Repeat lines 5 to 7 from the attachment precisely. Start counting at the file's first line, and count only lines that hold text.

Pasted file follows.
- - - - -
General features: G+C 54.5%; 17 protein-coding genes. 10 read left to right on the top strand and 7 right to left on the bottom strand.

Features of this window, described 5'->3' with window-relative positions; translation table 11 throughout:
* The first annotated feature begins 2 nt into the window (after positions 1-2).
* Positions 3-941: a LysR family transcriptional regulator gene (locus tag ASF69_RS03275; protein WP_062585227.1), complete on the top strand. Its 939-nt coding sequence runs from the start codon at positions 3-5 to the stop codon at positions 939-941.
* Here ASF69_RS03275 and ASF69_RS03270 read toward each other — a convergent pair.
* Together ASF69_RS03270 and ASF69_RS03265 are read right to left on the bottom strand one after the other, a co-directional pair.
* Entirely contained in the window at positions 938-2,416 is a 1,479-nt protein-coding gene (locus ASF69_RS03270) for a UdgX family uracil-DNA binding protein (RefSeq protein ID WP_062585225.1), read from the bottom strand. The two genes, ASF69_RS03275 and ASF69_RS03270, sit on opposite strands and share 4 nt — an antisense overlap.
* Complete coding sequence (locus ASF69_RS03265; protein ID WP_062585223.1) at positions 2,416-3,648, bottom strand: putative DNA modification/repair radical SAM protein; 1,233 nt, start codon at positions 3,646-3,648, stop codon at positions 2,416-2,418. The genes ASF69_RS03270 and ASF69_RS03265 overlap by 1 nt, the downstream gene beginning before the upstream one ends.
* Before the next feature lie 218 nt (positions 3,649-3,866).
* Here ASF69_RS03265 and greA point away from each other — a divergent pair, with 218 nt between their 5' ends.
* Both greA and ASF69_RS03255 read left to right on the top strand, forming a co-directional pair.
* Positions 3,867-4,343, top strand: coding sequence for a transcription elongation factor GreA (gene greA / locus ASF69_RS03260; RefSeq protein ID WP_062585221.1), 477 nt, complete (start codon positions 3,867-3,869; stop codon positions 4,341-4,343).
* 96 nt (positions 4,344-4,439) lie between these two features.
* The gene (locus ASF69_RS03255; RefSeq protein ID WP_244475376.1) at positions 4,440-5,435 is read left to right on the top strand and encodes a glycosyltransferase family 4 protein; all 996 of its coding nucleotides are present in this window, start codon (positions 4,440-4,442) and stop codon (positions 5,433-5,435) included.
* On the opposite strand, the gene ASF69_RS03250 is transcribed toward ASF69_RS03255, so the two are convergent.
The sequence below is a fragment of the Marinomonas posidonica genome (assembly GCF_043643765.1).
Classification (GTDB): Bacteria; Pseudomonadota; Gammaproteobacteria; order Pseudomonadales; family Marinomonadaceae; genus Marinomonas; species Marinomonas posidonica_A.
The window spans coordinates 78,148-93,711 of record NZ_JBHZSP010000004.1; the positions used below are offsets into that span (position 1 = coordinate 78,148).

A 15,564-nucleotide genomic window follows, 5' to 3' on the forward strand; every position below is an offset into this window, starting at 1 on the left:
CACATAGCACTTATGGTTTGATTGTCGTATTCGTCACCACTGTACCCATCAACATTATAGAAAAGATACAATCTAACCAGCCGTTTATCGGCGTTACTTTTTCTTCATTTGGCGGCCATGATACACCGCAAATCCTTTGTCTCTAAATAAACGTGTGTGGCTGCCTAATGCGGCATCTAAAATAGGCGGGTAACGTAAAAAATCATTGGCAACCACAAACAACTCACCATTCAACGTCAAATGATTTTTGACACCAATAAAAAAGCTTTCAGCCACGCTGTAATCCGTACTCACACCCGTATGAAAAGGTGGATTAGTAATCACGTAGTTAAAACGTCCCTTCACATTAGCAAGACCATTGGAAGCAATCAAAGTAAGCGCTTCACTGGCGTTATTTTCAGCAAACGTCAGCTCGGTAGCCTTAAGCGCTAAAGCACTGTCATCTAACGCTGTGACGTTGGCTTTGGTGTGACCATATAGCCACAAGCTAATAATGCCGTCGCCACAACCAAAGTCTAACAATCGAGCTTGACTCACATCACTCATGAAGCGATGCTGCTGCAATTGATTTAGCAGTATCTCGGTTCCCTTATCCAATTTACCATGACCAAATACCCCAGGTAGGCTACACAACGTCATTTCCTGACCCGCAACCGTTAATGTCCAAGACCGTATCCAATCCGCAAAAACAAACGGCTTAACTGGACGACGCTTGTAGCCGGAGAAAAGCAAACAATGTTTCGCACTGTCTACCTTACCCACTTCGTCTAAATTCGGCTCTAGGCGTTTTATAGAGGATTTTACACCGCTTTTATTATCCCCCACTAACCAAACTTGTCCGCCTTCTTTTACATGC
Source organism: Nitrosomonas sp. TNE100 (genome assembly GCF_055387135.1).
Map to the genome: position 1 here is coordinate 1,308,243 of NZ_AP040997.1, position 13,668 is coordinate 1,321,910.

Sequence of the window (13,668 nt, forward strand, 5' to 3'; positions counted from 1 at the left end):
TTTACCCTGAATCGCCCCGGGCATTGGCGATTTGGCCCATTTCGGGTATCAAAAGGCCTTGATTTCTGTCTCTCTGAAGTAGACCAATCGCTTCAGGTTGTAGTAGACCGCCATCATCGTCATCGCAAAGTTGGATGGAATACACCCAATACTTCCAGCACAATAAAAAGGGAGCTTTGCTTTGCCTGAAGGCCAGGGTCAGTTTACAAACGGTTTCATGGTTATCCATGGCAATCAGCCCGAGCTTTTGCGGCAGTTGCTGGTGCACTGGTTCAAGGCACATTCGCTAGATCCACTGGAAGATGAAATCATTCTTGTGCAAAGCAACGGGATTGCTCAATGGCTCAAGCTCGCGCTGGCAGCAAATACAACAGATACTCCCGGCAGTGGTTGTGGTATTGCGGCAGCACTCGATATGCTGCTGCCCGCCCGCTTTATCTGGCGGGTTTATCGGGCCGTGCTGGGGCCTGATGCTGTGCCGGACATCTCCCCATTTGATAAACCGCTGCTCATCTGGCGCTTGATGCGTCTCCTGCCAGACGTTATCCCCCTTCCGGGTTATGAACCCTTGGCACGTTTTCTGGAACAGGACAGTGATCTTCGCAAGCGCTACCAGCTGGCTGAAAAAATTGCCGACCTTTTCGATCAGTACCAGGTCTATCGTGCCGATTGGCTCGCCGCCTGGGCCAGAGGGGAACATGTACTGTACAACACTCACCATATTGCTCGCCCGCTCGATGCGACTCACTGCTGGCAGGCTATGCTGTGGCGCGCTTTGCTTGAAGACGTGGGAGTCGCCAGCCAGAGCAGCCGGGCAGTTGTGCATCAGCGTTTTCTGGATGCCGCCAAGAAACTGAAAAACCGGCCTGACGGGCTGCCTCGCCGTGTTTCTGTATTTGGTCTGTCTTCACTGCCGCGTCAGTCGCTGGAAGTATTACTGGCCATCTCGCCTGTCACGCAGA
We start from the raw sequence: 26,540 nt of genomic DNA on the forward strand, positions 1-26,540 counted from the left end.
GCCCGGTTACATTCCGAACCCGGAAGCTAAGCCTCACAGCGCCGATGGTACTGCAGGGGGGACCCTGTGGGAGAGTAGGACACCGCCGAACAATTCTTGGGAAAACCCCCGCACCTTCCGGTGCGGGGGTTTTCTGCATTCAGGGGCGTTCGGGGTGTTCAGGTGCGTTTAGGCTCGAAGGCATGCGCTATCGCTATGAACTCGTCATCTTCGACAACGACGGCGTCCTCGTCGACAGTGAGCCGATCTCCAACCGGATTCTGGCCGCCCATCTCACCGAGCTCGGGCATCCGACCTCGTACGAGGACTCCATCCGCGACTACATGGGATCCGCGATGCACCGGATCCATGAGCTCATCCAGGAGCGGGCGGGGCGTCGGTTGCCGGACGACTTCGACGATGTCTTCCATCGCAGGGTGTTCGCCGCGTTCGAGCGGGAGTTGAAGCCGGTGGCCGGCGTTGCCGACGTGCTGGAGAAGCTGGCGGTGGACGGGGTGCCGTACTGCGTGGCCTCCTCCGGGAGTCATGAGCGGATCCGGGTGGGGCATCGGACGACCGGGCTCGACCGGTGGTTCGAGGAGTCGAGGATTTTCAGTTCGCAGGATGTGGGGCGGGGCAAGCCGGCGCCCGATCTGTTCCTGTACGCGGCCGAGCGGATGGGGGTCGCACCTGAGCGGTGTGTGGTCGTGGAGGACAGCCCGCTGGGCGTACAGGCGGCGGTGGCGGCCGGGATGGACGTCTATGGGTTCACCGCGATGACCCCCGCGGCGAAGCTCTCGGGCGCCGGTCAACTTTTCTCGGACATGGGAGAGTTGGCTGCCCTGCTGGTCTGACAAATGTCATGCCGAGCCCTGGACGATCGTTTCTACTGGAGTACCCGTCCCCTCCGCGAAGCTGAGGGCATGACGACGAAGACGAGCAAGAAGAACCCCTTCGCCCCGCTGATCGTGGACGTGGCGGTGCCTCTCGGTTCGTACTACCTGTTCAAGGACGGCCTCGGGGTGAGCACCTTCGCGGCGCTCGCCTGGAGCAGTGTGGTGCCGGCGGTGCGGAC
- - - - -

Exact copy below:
* Here ASF69_RS03275 and ASF69_RS03270 read toward each other — a convergent pair.
* Together ASF69_RS03270 and ASF69_RS03265 are read right to left on the bottom strand one after the other, a co-directional pair.
* Entirely contained in the window at positions 938-2,416 is a 1,479-nt protein-coding gene (locus ASF69_RS03270) for a UdgX family uracil-DNA binding protein (RefSeq protein ID WP_062585225.1), read from the bottom strand. The two genes, ASF69_RS03275 and ASF69_RS03270, sit on opposite strands and share 4 nt — an antisense overlap.